David Cameron's latest speech has reignited calls for the prime minster to debate Scotland's first minister Alex Salmond. It underscores Mr Cameron's problem with this September's referendum.
A resident claimed the fire may have been the result of a failed 'targeted attack' on a cottage bought by David and Samantha Cameron in an Oxfordshire hamlet near Chipping Norton, 19 years ago.
But there is something odd and incoherent about this position. For if your priority is the economy and jobs, then it’s crystal clear that Britain should remain in the EU. That’s why the government of David Cameron fought the referendum mainly (indeed too exclusively) on the likely economic consequences.
For all that this held little interest for the public and the vast bulk of the media, in Cameron’s view this had become the central issue of our membership which later led him to the proposal, made in his Bloomberg speech a year later in January 2013, to attempt to renegotiate UK membership terms, to be followed by an in-out referendum.
The 2016 Conservative Party leadership election occurred as a result of Prime Minister David Cameron's resignation as party leader.He had resigned following the national referendum to leave the European Union.Cameron, who supported Britain's continued membership of the EU, announced his resignation on 24 June, saying that he would step down by October.
The date of the referendum has been selected by Mr Cameron - this has given him power, because it allows him to select a date that most suits him and his team and his campaign. As it happens, June 23rd was the earliest Thursday on which the referendum would be possible, and without clashing with a major tie in the Euro 2016 football championships.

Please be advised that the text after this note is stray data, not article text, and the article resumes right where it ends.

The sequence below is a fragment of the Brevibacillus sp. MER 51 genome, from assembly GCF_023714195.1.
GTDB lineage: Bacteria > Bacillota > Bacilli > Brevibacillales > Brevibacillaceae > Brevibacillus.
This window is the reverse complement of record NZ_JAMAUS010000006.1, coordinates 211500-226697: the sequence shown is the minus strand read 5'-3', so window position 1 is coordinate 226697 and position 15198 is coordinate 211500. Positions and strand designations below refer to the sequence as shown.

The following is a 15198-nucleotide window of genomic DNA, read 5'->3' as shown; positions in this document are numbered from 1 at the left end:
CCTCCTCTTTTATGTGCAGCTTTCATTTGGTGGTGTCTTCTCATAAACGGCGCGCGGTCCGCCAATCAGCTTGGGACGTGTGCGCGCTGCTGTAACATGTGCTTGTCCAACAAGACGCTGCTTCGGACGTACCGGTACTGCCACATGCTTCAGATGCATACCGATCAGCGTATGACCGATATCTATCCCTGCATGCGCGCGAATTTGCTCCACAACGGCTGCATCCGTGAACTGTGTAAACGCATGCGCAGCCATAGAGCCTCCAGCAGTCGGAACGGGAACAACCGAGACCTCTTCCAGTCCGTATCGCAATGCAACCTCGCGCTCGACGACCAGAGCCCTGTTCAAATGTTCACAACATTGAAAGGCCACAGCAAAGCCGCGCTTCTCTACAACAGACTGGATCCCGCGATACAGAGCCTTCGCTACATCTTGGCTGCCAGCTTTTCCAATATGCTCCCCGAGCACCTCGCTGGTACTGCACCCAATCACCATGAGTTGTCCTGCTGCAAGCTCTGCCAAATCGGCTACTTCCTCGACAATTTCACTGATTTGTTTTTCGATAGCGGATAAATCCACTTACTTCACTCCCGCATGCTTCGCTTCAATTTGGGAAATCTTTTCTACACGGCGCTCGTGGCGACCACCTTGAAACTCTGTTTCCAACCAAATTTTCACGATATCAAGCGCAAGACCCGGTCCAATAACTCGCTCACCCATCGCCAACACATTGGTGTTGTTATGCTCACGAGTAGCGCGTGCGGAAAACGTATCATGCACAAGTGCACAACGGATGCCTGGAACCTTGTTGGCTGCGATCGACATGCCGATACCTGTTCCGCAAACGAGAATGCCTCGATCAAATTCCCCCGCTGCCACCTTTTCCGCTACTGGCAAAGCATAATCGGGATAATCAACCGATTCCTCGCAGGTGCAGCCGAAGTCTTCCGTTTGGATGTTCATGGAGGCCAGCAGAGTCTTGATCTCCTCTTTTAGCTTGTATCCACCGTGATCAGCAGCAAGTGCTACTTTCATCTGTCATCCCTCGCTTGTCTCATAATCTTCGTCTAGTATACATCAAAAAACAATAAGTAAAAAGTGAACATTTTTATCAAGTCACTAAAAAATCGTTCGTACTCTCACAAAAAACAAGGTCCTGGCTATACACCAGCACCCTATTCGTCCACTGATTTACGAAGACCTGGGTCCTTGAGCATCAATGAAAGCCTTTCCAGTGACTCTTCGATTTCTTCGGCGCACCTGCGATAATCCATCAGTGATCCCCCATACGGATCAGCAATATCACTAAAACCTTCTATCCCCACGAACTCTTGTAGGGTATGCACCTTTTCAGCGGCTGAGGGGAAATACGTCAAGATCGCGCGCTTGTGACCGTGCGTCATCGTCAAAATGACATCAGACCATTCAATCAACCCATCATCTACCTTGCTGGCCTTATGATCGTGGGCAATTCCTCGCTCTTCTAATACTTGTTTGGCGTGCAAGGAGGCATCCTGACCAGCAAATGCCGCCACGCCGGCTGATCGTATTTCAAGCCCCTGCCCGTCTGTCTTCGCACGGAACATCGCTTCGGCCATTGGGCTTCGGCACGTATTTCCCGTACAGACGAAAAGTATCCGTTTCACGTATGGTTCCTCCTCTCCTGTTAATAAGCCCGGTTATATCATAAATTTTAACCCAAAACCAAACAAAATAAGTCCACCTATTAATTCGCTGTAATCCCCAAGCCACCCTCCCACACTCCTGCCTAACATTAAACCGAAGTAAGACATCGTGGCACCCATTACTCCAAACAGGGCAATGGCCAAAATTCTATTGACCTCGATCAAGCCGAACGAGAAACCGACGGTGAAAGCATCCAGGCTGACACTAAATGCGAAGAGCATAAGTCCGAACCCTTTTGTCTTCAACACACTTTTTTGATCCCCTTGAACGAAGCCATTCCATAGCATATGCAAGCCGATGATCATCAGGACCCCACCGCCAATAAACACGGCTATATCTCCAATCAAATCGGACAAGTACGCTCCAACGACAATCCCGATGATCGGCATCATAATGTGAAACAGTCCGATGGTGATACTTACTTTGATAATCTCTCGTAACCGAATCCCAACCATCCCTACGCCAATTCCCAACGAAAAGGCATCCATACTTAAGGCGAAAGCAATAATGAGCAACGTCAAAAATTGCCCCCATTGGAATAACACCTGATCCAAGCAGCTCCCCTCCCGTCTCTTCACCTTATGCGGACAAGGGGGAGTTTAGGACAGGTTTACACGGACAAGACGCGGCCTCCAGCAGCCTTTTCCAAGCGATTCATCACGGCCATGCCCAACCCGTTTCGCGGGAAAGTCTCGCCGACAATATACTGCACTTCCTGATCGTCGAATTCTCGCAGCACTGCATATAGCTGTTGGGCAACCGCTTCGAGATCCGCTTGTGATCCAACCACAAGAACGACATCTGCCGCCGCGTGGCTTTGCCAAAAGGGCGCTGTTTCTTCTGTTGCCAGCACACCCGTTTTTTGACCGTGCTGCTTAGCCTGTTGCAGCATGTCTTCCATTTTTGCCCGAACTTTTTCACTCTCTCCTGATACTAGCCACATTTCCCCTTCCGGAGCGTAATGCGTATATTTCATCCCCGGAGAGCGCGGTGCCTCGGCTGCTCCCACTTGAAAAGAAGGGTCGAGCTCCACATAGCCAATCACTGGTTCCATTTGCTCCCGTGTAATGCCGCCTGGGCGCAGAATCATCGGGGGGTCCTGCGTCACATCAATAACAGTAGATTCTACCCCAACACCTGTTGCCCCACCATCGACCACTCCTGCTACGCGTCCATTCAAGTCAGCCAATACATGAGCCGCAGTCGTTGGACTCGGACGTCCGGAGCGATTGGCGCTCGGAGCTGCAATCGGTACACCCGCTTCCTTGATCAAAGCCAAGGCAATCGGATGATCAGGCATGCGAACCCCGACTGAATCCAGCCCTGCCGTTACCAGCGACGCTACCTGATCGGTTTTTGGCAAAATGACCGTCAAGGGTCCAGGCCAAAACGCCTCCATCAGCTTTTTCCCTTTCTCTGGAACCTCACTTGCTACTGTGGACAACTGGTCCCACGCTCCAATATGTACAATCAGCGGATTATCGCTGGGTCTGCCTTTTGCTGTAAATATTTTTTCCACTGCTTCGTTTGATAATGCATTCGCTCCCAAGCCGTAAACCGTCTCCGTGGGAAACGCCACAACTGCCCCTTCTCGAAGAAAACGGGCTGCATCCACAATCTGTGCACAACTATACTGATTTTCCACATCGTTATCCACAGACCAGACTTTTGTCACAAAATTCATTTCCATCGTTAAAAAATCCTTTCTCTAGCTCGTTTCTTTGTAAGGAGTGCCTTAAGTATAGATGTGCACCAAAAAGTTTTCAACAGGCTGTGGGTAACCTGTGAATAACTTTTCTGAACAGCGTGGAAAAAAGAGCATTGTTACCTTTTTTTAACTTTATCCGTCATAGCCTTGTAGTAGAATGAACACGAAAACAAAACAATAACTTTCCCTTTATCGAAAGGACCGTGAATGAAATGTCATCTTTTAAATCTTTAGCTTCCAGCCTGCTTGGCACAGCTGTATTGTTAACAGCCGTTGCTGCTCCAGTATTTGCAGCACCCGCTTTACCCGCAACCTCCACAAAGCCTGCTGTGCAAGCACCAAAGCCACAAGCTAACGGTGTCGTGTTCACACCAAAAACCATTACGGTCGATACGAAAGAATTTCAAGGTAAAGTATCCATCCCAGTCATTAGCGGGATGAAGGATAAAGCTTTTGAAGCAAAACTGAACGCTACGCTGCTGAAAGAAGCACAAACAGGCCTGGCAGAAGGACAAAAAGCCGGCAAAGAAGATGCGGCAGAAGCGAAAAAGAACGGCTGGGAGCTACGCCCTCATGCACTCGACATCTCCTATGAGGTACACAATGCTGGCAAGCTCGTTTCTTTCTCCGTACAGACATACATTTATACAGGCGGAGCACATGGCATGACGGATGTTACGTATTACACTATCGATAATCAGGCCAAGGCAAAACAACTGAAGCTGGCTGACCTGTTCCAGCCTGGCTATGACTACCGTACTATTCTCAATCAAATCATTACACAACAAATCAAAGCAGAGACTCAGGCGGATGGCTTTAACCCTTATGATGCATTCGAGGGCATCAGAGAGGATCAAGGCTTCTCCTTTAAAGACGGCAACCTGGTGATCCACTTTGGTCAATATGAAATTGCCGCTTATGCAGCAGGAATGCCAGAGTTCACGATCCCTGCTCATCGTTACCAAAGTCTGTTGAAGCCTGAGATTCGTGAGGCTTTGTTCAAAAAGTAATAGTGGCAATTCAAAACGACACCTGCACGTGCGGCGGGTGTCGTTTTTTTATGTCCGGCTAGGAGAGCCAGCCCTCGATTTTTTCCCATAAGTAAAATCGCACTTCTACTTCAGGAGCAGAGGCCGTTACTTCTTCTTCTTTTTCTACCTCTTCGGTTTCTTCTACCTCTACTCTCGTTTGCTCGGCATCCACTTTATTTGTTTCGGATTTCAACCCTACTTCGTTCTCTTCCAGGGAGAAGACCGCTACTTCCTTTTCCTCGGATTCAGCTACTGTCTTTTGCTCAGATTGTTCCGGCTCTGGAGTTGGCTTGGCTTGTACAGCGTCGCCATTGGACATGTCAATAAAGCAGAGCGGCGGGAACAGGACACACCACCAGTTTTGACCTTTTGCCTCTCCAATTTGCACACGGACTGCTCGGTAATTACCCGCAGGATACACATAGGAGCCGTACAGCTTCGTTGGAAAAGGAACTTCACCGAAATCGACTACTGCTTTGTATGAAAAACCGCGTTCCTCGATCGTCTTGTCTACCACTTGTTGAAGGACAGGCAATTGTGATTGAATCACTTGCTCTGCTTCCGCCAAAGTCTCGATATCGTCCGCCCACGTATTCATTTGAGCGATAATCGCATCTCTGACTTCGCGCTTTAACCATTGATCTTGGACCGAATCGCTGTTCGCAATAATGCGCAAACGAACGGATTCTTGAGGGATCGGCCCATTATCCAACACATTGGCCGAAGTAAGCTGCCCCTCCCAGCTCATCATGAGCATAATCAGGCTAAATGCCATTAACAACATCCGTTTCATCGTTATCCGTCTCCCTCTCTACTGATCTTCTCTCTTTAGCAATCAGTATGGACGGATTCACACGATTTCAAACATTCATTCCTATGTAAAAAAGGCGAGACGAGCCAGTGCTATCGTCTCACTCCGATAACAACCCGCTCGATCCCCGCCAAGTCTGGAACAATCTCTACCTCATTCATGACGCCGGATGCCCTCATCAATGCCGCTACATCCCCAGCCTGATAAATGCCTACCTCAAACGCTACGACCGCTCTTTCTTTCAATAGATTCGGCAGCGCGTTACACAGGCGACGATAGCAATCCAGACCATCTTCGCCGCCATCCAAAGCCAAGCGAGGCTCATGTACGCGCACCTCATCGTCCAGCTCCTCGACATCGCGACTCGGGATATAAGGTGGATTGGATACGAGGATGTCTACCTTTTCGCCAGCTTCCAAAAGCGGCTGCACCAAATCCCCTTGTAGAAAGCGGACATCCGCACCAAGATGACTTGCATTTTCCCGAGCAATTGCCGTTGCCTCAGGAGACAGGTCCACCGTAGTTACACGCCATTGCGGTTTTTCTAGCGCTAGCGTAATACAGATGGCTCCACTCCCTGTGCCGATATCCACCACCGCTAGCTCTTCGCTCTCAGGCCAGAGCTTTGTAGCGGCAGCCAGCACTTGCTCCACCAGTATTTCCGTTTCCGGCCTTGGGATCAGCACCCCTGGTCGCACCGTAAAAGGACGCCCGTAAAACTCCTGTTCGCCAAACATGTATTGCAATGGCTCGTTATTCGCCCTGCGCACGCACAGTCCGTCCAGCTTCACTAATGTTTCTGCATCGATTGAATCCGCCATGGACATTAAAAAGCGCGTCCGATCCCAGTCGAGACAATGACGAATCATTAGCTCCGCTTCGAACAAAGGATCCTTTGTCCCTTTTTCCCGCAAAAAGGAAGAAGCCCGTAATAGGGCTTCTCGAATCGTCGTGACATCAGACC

David Cameron and many other figures who wanted to stay in the EU predicted an immediate economic crisis if the UK voted to leave. They were partially correct; the pound slumped the day after the referendum and remains about 10% lower against the dollar and 15% down against the euro.
This essay examines the driving factors behind UK Prime Minister David Cameron’s decision to call a referendum if the Conservative Party is re-elected in 2015. It addresses the persistence of Euroskepticism in the United Kingdom and the tendency of Euroskeptics to generate intra-party conflict.
Eventually, David Cameron was the prime minister who buckled. In his Bloomberg speech in January 2013 he made a pledge that would go on to define his political legacy.
Ever since David Cameron made his Bloomberg speech in January 2013 promising the Referendum, I knew that this was likely to become. the. major issue. I was lucky enough to be able to put a team together at the CEP of the world’s top researchers on international trade, labour markets and growth.
David Cameron duly made his speech on Europe on January 23rd. It was long on populist rhetoric but short on operational detail. It was long on populist rhetoric but short on operational detail. In a previous article, before the speech, I set out several hazards that his expected strategy was going to face.
David Cameron announced in his resignation speech that it would be the job of his successor whether to invoke Article 50 and formally leave the EU. As far as the EU is concerned, Great Britain remains a member of the body, although other European politicians have called for immediate negotiations to begin the process of Britain’s exit.